Eric Schmidt joined Google as CEO in 2001 and lead the tech company for the next decade as the company grew from a start-up to a corporate behemoth, whose parent company, Alphabet, now has a market cap of over $740 billion.
Very early hiring strategies largely involved hiring co-founders Larry Page and Sergey Brin's friends from Stanford University.
"They were super smart, somewhat disorganized kinds of people," Schmidt told Tyler Cowen on the Conversations with Tyler podcast.
But as the company grew, hiring strategies evolved.
"The recruiting started off as informal, but it ultimately became very, very structured," Schmidt said.
There were fumbles along the way. "We did all sorts of things [wrong]. My favorite example is that we would interview people to death," Schmidt told Cowen.
"We interviewed this one gentleman 16 times, and we couldn't decide."
That was way too many interviews, of course. "So I picked a random number, which was half, and I said, 'We should have a max of eight'" Schmidt recalled.
"We've since done a statistical analysis," said Schmidt, who is now a technical adviser to Alphabet, "and the answer today is four to five interviews."
In selecting candidates to consider, Google didn't look for prior related experience, Schmidt said.
"We were famously focused on the school you went to and your GPA and not your experience. This caused all sorts of consternation, but it produced people who were both young in a sense of inexperienced in business," Schmidt said. "It produced people that were aggressive and ignorant of what they were doing, so they didn't know what they were doing, but they could make mistakes."
Google needed a team that was willing to change direction nimbly.
"Our argument was that, in a fast growing company, we need people who can pivot around whatever the new challenge is, and we weren't convinced that the people who had experience — since this was a new field — that that experience would allow them to pivot into the new problems," Schmidt said.
And hiring from elite schools was a way of piggybacking on the work admissions departments had already done, Schmidt said.
"In our model of the world, the fact that top universities had sorted through these people was a pretty good piece of data for us to understand whether we should spend . . . It was a good selection process," Schmidt said.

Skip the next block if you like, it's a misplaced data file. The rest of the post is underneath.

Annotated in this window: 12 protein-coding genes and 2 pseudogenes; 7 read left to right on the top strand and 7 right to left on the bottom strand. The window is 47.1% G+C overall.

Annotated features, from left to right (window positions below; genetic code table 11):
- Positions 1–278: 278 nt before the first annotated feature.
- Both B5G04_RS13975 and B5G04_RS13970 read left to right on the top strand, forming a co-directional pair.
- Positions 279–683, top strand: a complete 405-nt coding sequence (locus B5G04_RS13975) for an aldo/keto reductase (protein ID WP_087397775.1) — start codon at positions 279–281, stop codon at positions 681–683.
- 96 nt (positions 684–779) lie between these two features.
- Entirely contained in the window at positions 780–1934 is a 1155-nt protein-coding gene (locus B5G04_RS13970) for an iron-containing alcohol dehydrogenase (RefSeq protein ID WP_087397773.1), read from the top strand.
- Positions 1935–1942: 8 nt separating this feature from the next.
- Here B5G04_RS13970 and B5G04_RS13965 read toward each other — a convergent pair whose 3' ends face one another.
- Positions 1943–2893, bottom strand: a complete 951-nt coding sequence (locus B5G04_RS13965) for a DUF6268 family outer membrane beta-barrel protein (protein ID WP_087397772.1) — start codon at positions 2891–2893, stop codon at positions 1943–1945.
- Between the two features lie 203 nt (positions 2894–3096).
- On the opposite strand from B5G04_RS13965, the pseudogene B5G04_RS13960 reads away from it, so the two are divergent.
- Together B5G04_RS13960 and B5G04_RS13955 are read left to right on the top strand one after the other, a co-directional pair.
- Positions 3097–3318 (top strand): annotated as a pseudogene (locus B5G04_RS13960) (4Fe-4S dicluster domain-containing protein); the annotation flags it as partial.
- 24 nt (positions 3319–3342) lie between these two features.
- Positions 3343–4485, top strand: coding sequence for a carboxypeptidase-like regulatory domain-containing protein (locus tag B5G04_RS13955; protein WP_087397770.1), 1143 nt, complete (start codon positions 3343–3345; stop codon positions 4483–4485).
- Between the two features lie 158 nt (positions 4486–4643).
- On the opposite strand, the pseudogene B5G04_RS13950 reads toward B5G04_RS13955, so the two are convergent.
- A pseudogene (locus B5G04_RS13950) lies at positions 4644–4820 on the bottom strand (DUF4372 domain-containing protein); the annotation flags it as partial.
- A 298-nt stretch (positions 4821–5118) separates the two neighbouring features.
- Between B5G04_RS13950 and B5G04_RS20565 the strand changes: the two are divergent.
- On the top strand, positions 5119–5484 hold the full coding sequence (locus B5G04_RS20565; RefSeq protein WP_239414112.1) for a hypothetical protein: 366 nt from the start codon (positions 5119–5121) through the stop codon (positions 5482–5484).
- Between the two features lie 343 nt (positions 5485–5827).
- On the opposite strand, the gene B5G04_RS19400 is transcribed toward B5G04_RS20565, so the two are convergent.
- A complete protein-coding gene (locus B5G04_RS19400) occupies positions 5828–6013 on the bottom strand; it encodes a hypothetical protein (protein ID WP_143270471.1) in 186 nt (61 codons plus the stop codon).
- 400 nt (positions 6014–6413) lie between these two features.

But Google has updated its hiring strategies. "Today, we are not quite as snooty as we were back then," Schmidt said. "But in the early days, we were quite rigorous about this."
Yet Google (like other Silicon Valley tech companies) still seems to have trouble diversifying its largely white male workforce.
Also in the first years of Google, Page and Brin didn't believe there was a need for managers.
"They hired a bunch of managers, and then they decided they didn't like the managers, so they got rid of all the managers," Schmidt told Cowen. "This is called 'the disorg.'"
Page and Brin thought management got in the way of work being done. (Eventually managers were again brought in.)
As the company grew, Schmidt noticed Google was retaining unnecessary employees, who he called "glue people": "everyone likes them ... but you don't actually need them," Schmidt said. "They make the system less efficient."
When he realized this was happening, Schmidt and Page reviewed every job offer before it was made until the company was "many thousands of people," Schmidt said.
According to the most current quarterly earnings report, Google's parent company, Alphabet , had 85,050 employees in the three months ending March 31.
Today, "real humans" read job applications, then there are phone interviews and on-site interviews with typically four current employees and hiring committees review an applicant's resume, references and work samples. If the hiring committee wants to hire a candidate, then the application is sent to a senior leader within the company for further review.
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